I am pretty meticulous about putting in the bin what belongs. But if the practice is not widespread, it is worse than useless because costs go up but the garbage heads to the landfill anyway. 

My Degree

I got a degree in environmental engineering from the University of Illinois in 1976. 

I studied leachates, landfills, liners, and recycling. My first job was for a private firm working on a contract for the Metropolitan Sanitary District of Chicago. 

Almost No Progress

For all the amazing progress in nearly every other aspect of life, we are still using one liner landfills and we still do not know how to handle Styrofoam peanuts.

I would much rather see genuine progress in this area than the political meme of the day, manmade global warming due to CO2.

Carbon Addendum

Due to the inevitable pushback by the climate fearmongers regarding the above paragraph, let's discuss carbon.

Let's say we accept that manmade CO2 is a problem and the scientists are 100% correct. Let's further assume that none of the lies and data manipulations by various scientists never happened. 

Finally, let's ignore all of the idiotic predictions that have been made allegedly based on scientific analysis.

What's left are idiotic proposals from Al Gore, AOC and others cost $50 trillion to $90 trillion.

I have yet seen a CO2 plan that is politically acceptable with a reasonable price. All the catastrophic predictions have been absurdly wrong and in my opinion purposely so to stir alarm.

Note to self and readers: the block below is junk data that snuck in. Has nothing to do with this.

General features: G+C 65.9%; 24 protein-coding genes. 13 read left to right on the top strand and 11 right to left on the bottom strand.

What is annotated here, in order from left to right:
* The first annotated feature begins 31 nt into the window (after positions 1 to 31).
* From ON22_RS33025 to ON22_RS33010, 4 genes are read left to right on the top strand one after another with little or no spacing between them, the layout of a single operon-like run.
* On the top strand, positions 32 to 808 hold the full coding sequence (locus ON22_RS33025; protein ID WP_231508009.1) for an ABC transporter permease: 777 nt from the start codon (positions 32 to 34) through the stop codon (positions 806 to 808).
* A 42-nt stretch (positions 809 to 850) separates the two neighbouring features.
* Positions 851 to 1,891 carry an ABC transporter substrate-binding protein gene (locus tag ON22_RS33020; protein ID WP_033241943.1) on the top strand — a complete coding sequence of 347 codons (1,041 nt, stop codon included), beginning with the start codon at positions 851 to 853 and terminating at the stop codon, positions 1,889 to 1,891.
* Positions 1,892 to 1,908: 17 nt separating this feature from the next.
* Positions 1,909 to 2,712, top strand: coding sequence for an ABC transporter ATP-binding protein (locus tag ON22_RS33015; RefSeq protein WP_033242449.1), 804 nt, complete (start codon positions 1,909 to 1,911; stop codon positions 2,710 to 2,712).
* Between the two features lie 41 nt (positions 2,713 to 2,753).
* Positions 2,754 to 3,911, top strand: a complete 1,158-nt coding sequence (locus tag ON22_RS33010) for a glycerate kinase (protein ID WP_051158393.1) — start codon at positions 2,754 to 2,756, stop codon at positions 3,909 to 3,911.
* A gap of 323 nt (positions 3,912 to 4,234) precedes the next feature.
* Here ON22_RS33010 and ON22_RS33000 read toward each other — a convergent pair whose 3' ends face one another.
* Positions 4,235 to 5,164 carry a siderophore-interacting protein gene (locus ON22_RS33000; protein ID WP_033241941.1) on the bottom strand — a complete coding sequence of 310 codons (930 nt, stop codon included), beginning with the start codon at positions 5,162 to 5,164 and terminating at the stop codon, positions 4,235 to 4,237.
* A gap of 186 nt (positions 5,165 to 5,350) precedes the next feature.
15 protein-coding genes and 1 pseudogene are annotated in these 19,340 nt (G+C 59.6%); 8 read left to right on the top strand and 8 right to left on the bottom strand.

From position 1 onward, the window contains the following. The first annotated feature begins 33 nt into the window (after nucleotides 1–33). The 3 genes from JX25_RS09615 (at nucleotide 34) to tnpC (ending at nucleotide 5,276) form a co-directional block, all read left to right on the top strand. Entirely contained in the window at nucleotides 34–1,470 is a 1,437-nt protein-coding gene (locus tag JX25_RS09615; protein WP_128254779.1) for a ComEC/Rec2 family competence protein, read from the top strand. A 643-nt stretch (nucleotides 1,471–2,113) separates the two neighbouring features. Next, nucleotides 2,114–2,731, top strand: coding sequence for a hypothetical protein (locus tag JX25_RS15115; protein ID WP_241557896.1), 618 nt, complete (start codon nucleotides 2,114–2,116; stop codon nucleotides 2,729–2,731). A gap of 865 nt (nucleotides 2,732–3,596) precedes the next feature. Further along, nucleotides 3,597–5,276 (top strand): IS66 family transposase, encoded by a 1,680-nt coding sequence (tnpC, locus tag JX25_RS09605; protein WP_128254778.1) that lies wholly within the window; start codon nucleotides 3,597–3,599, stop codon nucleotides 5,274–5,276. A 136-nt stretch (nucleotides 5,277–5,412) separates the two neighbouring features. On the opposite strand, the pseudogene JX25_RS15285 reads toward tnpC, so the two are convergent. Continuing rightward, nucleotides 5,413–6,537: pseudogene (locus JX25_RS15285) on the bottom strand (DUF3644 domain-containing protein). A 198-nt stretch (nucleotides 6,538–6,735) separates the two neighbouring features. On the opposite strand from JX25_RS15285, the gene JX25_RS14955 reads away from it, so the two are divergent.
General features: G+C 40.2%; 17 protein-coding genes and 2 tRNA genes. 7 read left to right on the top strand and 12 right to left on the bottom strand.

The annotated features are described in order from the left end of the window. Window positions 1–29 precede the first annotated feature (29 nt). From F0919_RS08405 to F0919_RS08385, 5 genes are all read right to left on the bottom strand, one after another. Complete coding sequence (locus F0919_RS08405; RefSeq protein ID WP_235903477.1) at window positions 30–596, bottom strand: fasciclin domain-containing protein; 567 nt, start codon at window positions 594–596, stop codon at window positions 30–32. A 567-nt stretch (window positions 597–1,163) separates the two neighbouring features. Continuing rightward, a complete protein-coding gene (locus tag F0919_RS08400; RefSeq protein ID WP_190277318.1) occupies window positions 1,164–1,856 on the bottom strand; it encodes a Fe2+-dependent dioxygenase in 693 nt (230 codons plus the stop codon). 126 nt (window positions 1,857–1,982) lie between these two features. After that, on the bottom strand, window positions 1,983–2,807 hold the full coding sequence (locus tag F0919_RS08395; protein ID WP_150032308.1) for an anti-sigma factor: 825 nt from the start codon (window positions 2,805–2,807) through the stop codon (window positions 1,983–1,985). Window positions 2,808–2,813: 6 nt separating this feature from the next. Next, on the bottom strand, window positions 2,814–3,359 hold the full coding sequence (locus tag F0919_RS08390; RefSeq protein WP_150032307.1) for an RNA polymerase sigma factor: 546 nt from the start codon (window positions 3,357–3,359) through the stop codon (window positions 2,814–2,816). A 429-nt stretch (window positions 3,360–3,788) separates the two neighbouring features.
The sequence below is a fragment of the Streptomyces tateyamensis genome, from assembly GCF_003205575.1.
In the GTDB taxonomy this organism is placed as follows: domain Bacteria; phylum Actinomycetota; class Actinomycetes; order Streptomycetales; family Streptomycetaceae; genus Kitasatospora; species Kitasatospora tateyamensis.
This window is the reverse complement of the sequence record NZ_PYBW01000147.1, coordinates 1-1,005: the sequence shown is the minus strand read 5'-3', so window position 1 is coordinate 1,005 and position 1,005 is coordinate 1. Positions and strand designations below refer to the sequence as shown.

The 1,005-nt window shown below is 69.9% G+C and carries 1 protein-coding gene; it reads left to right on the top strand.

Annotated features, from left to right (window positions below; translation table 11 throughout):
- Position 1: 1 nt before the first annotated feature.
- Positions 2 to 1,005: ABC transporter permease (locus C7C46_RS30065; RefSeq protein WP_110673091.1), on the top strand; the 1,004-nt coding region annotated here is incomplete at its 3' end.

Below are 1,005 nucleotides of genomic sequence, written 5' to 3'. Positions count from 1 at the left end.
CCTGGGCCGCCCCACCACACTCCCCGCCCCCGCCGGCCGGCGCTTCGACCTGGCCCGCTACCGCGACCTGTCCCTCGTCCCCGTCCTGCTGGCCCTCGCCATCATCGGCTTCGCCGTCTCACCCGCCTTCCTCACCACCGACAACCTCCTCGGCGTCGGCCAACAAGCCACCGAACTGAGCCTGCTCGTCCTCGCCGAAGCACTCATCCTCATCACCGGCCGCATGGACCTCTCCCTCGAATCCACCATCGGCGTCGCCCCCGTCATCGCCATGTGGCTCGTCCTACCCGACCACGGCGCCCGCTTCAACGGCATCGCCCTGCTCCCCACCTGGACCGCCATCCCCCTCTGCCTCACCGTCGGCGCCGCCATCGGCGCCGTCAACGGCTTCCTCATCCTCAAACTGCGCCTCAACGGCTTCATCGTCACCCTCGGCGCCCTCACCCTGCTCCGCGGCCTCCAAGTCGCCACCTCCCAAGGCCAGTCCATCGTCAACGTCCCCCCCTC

For what? In an absurd plan to stop the oceans from rising 8 inches or a foot or whatever in the next century when the fact of the matter is the US only produces 14% of the carbon.

50 Years of Dire Predictions

In case you missed it Let's Review 50 Years of Dire Climate Forecasts and What Actually Happened.

Here's point #21 of dire forecasts made in 2014. "We have 500 days to Avoid Climate Chaos" said then Sec of State John Kerry and Biden's current climate czar. 

Scientifically speaking, I have a question: Have 500 days passed? 

All of these hype stories are actual lies to get the politically correct agenda going now. 

CO2 Stats

  • Please note that the US reduced its carbon footprint from 6.13 billion tons in 2007 to 5.28 billion tons in 2019.
  • Meanwhile, China increased its footprint from 6.86 billion tons in 2019 to 10.17 billion tons in 2019.
  • In the same timeframe, global output rose from 31.29 billion tons to 36.44 billion tons.
  • In 2007, the US accounted for 19.6% of the total global carbon footprint.
  • In 2019, the US accounted for only 14.5% of the total global footprint.

Key Questions

  1. How much money are we willing to spend to reduce our 14.5% and falling percentage of carbon emissions?